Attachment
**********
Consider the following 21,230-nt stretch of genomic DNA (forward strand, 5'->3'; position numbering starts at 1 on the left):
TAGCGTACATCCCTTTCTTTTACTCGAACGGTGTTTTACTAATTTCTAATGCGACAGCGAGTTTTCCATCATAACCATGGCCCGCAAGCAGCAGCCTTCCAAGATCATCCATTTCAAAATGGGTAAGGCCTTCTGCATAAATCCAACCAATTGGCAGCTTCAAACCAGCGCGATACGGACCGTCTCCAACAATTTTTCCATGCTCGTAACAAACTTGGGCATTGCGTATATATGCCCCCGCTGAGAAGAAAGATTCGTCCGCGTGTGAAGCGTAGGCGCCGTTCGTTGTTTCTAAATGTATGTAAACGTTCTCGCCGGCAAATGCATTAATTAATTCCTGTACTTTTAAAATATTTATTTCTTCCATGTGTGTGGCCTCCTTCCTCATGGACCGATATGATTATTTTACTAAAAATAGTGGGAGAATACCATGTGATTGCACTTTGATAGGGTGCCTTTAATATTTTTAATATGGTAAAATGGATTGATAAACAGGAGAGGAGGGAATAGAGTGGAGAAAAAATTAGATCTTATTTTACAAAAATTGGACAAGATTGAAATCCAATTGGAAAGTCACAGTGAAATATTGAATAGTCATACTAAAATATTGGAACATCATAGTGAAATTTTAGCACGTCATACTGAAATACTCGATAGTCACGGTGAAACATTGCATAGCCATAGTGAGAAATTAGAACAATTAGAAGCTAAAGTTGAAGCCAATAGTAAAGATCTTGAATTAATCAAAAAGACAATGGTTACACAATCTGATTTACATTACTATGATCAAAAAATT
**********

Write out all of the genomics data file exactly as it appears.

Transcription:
Consider the following 21,230-nt stretch of genomic DNA (forward strand, 5'->3'; position numbering starts at 1 on the left):
TAGCGTACATCCCTTTCTTTTACTCGAACGGTGTTTTACTAATTTCTAATGCGACAGCGAGTTTTCCATCATAACCATGGCCCGCAAGCAGCAGCCTTCCAAGATCATCCATTTCAAAATGGGTAAGGCCTTCTGCATAAATCCAACCAATTGGCAGCTTCAAACCAGCGCGATACGGACCGTCTCCAACAATTTTTCCATGCTCGTAACAAACTTGGGCATTGCGTATATATGCCCCCGCTGAGAAGAAAGATTCGTCCGCGTGTGAAGCGTAGGCGCCGTTCGTTGTTTCTAAATGTATGTAAACGTTCTCGCCGGCAAATGCATTAATTAATTCCTGTACTTTTAAAATATTTATTTCTTCCATGTGTGTGGCCTCCTTCCTCATGGACCGATATGATTATTTTACTAAAAATAGTGGGAGAATACCATGTGATTGCACTTTGATAGGGTGCCTTTAATATTTTTAATATGGTAAAATGGATTGATAAACAGGAGAGGAGGGAATAGAGTGGAGAAAAAATTAGATCTTATTTTACAAAAATTGGACAAGATTGAAATCCAATTGGAAAGTCACAGTGAAATATTGAATAGTCATACTAAAATATTGGAACATCATAGTGAAATTTTAGCACGTCATACTGAAATACTCGATAGTCACGGTGAAACATTGCATAGCCATAGTGAGAAATTAGAACAATTAGAAGCTAAAGTTGAAGCCAATAGTAAAGATCTTGAATTAATCAAAAAGACAATGGTTACACAATCTGATTTACATTACTATGATCAAAAAATT